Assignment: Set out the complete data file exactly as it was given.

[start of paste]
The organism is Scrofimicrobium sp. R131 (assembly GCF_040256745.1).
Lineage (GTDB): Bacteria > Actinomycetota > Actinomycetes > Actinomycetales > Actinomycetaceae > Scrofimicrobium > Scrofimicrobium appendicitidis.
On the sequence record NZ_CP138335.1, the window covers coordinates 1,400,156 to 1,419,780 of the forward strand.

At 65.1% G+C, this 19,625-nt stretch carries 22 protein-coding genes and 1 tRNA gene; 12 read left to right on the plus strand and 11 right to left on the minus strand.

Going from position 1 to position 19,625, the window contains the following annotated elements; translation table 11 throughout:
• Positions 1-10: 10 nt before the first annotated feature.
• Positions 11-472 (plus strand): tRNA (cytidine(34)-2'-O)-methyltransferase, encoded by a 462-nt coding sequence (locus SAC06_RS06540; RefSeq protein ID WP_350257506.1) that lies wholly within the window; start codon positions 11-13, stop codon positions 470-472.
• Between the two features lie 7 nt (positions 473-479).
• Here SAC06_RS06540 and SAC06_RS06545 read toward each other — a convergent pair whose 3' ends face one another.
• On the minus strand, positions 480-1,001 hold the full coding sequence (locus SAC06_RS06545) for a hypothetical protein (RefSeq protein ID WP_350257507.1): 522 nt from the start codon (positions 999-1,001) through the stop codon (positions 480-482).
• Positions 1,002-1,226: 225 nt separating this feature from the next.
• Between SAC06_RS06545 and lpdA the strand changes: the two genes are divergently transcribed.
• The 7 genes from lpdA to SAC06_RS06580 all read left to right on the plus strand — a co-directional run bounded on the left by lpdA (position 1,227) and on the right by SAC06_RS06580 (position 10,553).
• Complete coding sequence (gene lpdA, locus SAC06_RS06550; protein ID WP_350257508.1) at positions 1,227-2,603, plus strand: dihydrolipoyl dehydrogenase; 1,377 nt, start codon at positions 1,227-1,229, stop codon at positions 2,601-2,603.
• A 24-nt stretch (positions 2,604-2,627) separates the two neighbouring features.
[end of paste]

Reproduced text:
The organism is Scrofimicrobium sp. R131 (assembly GCF_040256745.1).
Lineage (GTDB): Bacteria > Actinomycetota > Actinomycetes > Actinomycetales > Actinomycetaceae > Scrofimicrobium > Scrofimicrobium appendicitidis.
On the sequence record NZ_CP138335.1, the window covers coordinates 1,400,156 to 1,419,780 of the forward strand.

At 65.1% G+C, this 19,625-nt stretch carries 22 protein-coding genes and 1 tRNA gene; 12 read left to right on the plus strand and 11 right to left on the minus strand.

Going from position 1 to position 19,625, the window contains the following annotated elements; translation table 11 throughout:
• Positions 1-10: 10 nt before the first annotated feature.
• Positions 11-472 (plus strand): tRNA (cytidine(34)-2'-O)-methyltransferase, encoded by a 462-nt coding sequence (locus SAC06_RS06540; RefSeq protein ID WP_350257506.1) that lies wholly within the window; start codon positions 11-13, stop codon positions 470-472.
• Between the two features lie 7 nt (positions 473-479).
• Here SAC06_RS06540 and SAC06_RS06545 read toward each other — a convergent pair whose 3' ends face one another.
• On the minus strand, positions 480-1,001 hold the full coding sequence (locus SAC06_RS06545) for a hypothetical protein (RefSeq protein ID WP_350257507.1): 522 nt from the start codon (positions 999-1,001) through the stop codon (positions 480-482).
• Positions 1,002-1,226: 225 nt separating this feature from the next.
• Between SAC06_RS06545 and lpdA the strand changes: the two genes are divergently transcribed.
• The 7 genes from lpdA to SAC06_RS06580 all read left to right on the plus strand — a co-directional run bounded on the left by lpdA (position 1,227) and on the right by SAC06_RS06580 (position 10,553).
• Complete coding sequence (gene lpdA, locus SAC06_RS06550; protein ID WP_350257508.1) at positions 1,227-2,603, plus strand: dihydrolipoyl dehydrogenase; 1,377 nt, start codon at positions 1,227-1,229, stop codon at positions 2,601-2,603.
• A 24-nt stretch (positions 2,604-2,627) separates the two neighbouring features.